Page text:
Despite difficult ethical questions bound up in changing definitions of personhood, the common consensus of the scientific community is that animal research is an effective and necessary method of scientific inquiry. It is an important step in determining the safety and efficacy of medical treatments before they are tested on humans. Proponents claim animal testing saves many human lives. For example, animals were the first recipients of open heart surgeries as the procedure was perfected; they suffered a near-100% fatality rate. That rate decreased over the course of two more rounds of experiments until by the fourth group it was zero.
Another thing that makes animal testing more efficient than human testing is that the former are much more controllable — the scientists are able to know their genetic predispositions, their eating habits, and basically everything about them — along with the animals being genetically identical in some cases. A common criticism is that the animals suffer. However, suffering alters the animal’s hormone levels, which can severely damage the research, so they are usually handled in the best way possible so that they are calm, comfortable, and healthy.
Notwithstanding consensus on the usefulness of animal testing, scientists endeavor to reduce the number of animals used and, where possible, replace the use of living animals altogether. A growing industry in computer modeling is attempting to create digital systems that can be an effective alternative, but this research has many decades to go until it can take the place of conventional animal models.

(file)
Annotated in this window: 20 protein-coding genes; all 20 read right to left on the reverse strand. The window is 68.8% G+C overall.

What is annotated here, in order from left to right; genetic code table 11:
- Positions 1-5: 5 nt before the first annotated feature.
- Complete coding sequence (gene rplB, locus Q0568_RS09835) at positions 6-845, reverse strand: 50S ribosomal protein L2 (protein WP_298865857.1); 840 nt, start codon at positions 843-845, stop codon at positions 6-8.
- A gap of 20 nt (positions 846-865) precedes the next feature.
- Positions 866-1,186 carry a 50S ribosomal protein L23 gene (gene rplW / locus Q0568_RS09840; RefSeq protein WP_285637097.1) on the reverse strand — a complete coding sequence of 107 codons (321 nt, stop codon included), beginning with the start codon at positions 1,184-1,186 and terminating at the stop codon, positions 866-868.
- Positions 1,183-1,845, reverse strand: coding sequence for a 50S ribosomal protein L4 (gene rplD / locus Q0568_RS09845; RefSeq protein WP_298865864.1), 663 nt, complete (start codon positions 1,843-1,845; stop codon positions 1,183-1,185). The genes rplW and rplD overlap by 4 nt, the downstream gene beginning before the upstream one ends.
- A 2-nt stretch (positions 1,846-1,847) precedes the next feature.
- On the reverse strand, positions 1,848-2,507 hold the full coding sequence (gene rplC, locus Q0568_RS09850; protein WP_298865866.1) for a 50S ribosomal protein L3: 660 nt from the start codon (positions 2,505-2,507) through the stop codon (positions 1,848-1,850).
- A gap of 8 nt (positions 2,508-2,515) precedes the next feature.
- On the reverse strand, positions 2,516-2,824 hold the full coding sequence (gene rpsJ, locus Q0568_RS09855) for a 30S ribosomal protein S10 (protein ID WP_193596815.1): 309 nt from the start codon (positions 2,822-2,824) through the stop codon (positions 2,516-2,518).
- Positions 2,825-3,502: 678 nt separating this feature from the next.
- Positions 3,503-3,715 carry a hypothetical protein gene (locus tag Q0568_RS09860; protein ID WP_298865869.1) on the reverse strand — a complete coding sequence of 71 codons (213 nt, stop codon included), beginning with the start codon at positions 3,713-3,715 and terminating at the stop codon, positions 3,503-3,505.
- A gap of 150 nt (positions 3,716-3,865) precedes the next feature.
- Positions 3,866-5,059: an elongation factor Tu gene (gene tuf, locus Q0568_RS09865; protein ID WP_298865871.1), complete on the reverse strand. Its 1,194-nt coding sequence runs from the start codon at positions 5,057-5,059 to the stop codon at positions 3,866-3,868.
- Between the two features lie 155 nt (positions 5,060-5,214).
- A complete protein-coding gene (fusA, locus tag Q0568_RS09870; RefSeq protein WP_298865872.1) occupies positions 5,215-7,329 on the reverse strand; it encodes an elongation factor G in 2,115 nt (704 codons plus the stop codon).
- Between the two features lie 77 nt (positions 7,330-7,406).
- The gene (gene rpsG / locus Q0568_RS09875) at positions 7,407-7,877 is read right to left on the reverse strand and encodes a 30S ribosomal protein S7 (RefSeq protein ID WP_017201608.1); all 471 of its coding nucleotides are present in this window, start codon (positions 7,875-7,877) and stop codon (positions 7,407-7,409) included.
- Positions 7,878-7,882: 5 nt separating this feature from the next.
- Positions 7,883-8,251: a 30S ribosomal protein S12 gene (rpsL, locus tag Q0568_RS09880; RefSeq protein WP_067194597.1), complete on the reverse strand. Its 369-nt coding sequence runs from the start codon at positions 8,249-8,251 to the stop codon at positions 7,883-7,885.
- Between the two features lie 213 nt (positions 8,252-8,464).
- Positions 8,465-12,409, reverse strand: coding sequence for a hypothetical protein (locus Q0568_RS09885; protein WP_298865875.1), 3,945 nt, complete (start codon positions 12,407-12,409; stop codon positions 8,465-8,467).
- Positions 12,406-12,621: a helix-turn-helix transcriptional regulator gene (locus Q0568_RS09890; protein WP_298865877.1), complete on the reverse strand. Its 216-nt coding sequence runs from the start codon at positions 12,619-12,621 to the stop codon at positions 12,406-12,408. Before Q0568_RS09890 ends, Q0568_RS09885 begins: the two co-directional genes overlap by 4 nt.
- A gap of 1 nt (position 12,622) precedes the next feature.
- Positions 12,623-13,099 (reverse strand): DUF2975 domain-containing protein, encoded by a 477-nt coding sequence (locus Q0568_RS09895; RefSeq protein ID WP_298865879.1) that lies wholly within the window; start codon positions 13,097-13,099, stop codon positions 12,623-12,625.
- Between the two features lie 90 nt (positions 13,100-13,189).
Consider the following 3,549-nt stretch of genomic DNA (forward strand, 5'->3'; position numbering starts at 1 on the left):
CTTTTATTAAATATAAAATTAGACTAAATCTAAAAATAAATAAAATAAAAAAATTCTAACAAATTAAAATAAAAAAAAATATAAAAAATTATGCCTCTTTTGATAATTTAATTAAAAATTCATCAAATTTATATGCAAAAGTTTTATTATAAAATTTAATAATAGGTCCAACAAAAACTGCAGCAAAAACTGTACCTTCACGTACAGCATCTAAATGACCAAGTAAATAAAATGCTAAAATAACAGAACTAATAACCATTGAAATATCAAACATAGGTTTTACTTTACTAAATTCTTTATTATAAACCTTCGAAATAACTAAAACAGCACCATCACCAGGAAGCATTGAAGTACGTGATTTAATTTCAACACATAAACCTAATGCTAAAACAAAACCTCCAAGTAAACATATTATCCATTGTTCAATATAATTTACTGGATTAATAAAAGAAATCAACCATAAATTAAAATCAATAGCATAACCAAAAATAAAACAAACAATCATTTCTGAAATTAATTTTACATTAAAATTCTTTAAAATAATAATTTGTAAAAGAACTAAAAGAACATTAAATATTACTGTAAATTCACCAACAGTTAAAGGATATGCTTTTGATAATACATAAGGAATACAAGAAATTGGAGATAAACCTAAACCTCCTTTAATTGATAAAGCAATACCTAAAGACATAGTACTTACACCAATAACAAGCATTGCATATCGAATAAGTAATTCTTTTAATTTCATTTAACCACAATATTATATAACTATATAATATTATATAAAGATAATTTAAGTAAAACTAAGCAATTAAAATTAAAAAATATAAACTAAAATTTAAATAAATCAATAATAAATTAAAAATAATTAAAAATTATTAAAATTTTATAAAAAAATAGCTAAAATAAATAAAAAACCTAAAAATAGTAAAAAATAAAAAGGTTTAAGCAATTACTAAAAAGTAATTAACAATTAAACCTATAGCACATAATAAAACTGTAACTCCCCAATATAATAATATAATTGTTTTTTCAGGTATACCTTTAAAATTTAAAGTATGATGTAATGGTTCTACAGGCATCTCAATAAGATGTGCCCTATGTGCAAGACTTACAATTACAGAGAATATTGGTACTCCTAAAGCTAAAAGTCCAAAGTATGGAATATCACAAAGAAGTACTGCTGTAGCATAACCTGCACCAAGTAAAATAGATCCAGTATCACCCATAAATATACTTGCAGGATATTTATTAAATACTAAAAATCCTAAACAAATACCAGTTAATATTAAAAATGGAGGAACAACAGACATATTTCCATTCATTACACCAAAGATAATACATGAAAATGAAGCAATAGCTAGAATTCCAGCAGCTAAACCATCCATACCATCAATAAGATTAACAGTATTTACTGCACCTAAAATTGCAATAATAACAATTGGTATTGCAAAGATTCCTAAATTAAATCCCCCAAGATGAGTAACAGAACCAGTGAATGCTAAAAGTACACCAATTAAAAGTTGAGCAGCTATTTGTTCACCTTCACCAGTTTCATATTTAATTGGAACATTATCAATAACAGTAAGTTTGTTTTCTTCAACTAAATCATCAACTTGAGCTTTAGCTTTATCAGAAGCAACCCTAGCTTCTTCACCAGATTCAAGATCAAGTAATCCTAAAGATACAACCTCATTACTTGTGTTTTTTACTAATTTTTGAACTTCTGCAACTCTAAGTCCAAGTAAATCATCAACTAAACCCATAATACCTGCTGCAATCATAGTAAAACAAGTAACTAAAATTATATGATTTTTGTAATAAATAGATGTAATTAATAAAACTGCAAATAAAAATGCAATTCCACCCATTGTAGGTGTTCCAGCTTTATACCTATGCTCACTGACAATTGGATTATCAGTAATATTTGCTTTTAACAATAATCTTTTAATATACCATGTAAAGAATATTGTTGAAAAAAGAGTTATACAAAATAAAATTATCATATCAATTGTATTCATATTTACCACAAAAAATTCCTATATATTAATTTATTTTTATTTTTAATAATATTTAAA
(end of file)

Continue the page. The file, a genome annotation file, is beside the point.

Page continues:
Historically, most pharmaceuticals were not tested on female lab rats, (or, for that matter, on female humans, for reasons that had varying degrees of legitimacy), however, as of 2013 the NIH began developing programes to encourage a better sex balance in test animals and cells.
Animal testing can help preserve endangered species. Baylor College of Medicine used mice and rabbits to study a virus that was killing young elephants to develop a possible vaccine. Scientists in the US, created a successful Ebola vaccine for wild chimpanzees by experimenting on captive chimps.
Drawbacks to testingedit
The main drawback to animal testing is whether conclusions drawn apply equally or to some degree to humans. Drug companies with vested interests may happily over-extrapolate animal studies, while PETA and other groups play this point to death, often severely underestimating the efficacy of animal testing and ignoring the examples where it works well. The reality is somewhere in the middle where animal testing is extremely useful, but the results should be treated with some caution. Animal experimentation never guarantees the safety of human medicines, but the models often give very big hints and are suitable as a starting point; if it doesn’t kill a rat, dog or chimp after a massive over-dose, it is very likely that it is safe to give a pill to a human, for example.
Potential Alternatives to Animal Testing
Alternatives to animal testing have attempted to better match human physiology and typical environment humans inhabit. These technologies are continuing to be developed and may, in future, be a viable alternative to animal testing.